Nucleosides are the mainstay of HBV therapy and the latest versions of these molecules are generally well-tolerated and quite effective at completely suppressing the virus. Yes, rare exceptions due to viral mutations and other underlying comorbid and psychosociological conditions do complicate this. And, in addition, the hardy nature of the HBV covalently-closed circular (cccDNA) genome necessitates long-term use of these drugs to keep the virus suppressed, but HBV antivirals generally work well.
Virtually all of the non-A, non-B post-transfusion hepatitis described years ago in textbooks were found to be attributable to HCV after its RNA genome was cloned in the late 80s. It is estimated that there are 180 million people chronically-infected with HCV. Detection is routine and the virus is therefore largely screened out of the world’s blood supply. But individuals who have received blood or blood products before this time may have inadvertently contracted HCV. HCV is less transmissible than HBV and usually involves direct injection of blood or blood-products into the bloodstream and monogamous heterosexual couples have a low risk of contracting it from an infected mate (CDC Hepatitis C Information for Health Professionals). Most of the HCV transmission today in the developed world is among intravenous drug users, while those who experimented even only once with injectable drugs are at risk of being infected (CDC Viral Hepatitis Statistics & Surveillance).
There is no vaccine for HCV and there is no expectation that an effective vaccine will be available anytime soon.
While HCV has caused a lot of hurt and suffering in the world, it turns out that the virus itself is a wimp. In fact, HCV infection is the only chronic viral infection that can be cured using antiviral agents. Every few years a new generation of HCV antivirals emerges with better cure rates— but at a greater expense. The latest treatment regimens using Direct Acting Antivirals claim 90% cure rates— and a near $100,000 treatment pricetag ($1,000 per pill). The WHO guidelines and recommendations for healthcare providers in low- to middle-income countries regarding hepatitis C released this year addresses the challenges faced in the management of this disease with limited economic resources.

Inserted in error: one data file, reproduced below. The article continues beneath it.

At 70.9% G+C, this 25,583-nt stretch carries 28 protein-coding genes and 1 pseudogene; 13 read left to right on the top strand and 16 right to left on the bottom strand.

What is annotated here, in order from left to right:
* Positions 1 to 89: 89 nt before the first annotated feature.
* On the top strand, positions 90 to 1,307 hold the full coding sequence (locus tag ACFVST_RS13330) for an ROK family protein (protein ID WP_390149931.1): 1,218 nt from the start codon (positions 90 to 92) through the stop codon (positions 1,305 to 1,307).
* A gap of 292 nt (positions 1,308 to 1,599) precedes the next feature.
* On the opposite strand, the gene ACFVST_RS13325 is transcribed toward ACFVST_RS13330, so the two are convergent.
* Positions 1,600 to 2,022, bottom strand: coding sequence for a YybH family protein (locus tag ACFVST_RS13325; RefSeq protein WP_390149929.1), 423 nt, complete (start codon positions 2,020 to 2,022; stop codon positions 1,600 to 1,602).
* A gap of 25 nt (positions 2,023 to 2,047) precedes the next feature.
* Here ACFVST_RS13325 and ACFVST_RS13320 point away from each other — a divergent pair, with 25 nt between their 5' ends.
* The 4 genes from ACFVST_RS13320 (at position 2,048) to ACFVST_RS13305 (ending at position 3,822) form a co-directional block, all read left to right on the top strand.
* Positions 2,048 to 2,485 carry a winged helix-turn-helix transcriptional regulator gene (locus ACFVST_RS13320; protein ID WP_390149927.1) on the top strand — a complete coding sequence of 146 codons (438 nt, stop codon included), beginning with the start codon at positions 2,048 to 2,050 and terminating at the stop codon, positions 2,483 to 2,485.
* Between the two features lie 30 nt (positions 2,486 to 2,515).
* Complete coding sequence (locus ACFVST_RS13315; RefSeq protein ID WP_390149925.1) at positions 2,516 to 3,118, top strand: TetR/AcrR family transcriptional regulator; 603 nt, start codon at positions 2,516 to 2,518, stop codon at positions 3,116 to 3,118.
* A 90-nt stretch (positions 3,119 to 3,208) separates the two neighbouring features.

Tremendous strides have been made in the past generation to identify, prevent and cure chronic viral hepatitis, but with over half a billion people infected with HBV and HCV worldwide, it remains a major public health issue—the biggest problem continues to be that most people don’t know that they are infected. The motto for this year’s World Hepatitis Day reemphasizes how critical it is for anyone with a risk factor for HBV or HCV infection to be tested because the battle against viral hepatitis is being won, but the war is not over.
Victor E. Buckwold, Ph.D. received his Ph.D. in Microbiology from the University of Southern California where he studied HBV. He then worked 17 more years on hepatitis virus drug discovery and development in industry. Currently he works and resides in the Philadelphia area.